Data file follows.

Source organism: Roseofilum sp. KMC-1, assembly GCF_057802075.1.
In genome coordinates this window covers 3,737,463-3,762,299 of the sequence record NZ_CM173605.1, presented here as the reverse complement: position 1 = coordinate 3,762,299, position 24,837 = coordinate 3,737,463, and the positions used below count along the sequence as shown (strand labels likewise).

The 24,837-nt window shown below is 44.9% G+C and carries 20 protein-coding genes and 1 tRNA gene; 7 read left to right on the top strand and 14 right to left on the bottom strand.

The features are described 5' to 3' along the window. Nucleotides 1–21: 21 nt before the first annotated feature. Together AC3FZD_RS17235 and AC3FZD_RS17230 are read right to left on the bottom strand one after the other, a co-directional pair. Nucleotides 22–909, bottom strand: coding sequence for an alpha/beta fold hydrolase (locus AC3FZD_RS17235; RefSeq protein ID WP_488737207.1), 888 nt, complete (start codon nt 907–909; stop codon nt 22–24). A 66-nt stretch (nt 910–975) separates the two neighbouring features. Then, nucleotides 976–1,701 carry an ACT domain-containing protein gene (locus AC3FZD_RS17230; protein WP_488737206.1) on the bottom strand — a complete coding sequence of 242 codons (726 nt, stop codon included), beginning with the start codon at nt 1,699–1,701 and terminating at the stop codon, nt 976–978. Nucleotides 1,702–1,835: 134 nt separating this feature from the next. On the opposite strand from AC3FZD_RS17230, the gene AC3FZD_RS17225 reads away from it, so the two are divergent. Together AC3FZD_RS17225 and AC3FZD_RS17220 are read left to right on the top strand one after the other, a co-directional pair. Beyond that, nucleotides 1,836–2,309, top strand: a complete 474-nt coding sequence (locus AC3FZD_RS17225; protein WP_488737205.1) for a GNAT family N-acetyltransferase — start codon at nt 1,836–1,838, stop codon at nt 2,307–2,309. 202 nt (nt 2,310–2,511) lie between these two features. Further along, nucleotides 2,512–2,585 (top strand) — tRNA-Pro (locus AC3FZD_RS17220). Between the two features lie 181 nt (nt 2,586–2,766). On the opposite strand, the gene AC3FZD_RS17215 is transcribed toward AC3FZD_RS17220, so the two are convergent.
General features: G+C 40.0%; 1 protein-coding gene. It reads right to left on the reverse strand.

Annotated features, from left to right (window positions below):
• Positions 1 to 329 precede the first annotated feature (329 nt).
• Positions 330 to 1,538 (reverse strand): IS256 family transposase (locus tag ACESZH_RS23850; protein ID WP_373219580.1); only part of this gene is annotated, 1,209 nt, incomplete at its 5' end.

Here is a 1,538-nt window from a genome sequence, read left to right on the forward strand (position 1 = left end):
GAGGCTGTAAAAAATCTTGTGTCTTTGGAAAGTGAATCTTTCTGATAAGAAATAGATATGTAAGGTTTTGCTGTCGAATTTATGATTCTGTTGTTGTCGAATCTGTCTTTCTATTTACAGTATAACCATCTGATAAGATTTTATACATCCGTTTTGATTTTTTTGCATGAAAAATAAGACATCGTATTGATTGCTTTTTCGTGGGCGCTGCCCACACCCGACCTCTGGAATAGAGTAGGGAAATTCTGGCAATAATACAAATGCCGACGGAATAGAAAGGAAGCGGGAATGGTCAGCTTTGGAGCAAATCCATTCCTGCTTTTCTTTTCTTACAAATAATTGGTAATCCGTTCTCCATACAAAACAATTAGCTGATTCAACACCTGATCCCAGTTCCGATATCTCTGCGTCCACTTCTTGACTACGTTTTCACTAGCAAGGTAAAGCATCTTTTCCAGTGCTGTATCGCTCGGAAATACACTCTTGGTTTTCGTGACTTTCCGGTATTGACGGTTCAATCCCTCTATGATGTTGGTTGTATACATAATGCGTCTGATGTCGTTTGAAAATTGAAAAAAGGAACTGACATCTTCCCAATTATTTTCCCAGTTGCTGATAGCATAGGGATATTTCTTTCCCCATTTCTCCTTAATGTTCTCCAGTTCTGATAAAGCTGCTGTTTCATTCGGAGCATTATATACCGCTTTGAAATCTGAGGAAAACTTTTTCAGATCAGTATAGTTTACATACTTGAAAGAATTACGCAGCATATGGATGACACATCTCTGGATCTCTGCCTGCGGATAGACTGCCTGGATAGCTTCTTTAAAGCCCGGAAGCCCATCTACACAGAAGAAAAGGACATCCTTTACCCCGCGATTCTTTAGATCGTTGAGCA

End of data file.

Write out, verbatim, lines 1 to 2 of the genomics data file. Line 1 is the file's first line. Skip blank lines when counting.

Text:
Source organism: Roseofilum sp. KMC-1, assembly GCF_057802075.1.
In genome coordinates this window covers 3,737,463-3,762,299 of the sequence record NZ_CM173605.1, presented here as the reverse complement: position 1 = coordinate 3,762,299, position 24,837 = coordinate 3,737,463, and the positions used below count along the sequence as shown (strand labels likewise).